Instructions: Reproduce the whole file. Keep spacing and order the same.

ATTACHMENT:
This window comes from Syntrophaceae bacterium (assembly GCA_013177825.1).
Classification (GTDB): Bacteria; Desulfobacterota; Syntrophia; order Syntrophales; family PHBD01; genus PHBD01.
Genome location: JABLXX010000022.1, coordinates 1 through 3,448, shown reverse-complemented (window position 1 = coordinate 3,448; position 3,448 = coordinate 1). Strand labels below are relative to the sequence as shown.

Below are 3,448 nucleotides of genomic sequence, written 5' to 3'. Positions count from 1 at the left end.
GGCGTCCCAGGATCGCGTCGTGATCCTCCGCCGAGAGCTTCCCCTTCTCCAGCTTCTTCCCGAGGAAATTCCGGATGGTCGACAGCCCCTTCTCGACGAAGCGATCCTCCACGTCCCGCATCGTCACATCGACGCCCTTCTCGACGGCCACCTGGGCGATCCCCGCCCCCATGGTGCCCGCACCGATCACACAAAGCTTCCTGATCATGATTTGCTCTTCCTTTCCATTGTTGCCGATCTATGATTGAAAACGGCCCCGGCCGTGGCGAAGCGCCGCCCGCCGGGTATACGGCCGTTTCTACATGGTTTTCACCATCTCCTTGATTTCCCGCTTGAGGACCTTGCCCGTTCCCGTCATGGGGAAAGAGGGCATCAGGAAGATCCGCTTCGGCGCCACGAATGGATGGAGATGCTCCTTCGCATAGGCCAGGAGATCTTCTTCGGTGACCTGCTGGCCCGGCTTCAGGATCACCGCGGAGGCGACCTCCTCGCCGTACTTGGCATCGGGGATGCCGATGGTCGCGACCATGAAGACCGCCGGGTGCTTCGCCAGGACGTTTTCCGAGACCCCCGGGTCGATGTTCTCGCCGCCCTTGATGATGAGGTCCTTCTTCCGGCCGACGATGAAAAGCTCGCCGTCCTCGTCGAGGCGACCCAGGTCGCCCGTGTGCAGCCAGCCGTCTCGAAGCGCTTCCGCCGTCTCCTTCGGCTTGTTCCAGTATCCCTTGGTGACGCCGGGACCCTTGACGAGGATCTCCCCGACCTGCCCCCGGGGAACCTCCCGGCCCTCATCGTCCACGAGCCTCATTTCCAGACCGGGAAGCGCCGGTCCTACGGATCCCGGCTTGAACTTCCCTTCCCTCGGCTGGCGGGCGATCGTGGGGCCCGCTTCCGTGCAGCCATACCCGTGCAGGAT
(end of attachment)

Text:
This window comes from Syntrophaceae bacterium (assembly GCA_013177825.1).
Classification (GTDB): Bacteria; Desulfobacterota; Syntrophia; order Syntrophales; family PHBD01; genus PHBD01.
Genome location: JABLXX010000022.1, coordinates 1 through 3,448, shown reverse-complemented (window position 1 = coordinate 3,448; position 3,448 = coordinate 1). Strand labels below are relative to the sequence as shown.

Below are 3,448 nucleotides of genomic sequence, written 5' to 3'. Positions count from 1 at the left end.
GGCGTCCCAGGATCGCGTCGTGATCCTCCGCCGAGAGCTTCCCCTTCTCCAGCTTCTTCCCGAGGAAATTCCGGATGGTCGACAGCCCCTTCTCGACGAAGCGATCCTCCACGTCCCGCATCGTCACATCGACGCCCTTCTCGACGGCCACCTGGGCGATCCCCGCCCCCATGGTGCCCGCACCGATCACACAAAGCTTCCTGATCATGATTTGCTCTTCCTTTCCATTGTTGCCGATCTATGATTGAAAACGGCCCCGGCCGTGGCGAAGCGCCGCCCGCCGGGTATACGGCCGTTTCTACATGGTTTTCACCATCTCCTTGATTTCCCGCTTGAGGACCTTGCCCGTTCCCGTCATGGGGAAAGAGGGCATCAGGAAGATCCGCTTCGGCGCCACGAATGGATGGAGATGCTCCTTCGCATAGGCCAGGAGATCTTCTTCGGTGACCTGCTGGCCCGGCTTCAGGATCACCGCGGAGGCGACCTCCTCGCCGTACTTGGCATCGGGGATGCCGATGGTCGCGACCATGAAGACCGCCGGGTGCTTCGCCAGGACGTTTTCCGAGACCCCCGGGTCGATGTTCTCGCCGCCCTTGATGATGAGGTCCTTCTTCCGGCCGACGATGAAAAGCTCGCCGTCCTCGTCGAGGCGACCCAGGTCGCCCGTGTGCAGCCAGCCGTCTCGAAGCGCTTCCGCCGTCTCCTTCGGCTTGTTCCAGTATCCCTTGGTGACGCCGGGACCCTTGACGAGGATCTCCCCGACCTGCCCCCGGGGAACCTCCCGGCCCTCATCGTCCACGAGCCTCATTTCCAGACCGGGAAGCGCCGGTCCTACGGATCCCGGCTTGAACTTCCCTTCCCTCGGCTGGCGGGCGATCGTGGGGCCCGCTTCCGTGCAGCCATACCCGTGCAGGAT